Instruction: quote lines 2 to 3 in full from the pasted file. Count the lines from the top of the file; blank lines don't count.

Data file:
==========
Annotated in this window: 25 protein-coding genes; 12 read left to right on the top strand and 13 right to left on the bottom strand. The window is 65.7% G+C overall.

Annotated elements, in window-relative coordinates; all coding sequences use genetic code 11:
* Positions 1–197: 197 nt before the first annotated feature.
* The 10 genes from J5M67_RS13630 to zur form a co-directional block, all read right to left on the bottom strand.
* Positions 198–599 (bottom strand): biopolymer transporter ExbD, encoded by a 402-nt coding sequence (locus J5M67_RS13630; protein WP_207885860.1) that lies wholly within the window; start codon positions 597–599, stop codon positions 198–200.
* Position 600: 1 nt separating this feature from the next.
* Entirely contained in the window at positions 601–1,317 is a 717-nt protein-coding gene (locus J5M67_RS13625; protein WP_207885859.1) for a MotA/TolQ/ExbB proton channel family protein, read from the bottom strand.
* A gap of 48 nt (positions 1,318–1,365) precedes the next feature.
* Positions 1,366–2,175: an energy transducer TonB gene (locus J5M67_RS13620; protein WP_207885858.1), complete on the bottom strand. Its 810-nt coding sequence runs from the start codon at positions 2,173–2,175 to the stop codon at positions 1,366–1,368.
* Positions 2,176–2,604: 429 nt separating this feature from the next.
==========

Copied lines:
Annotated elements, in window-relative coordinates; all coding sequences use genetic code 11:
* Positions 1–197: 197 nt before the first annotated feature.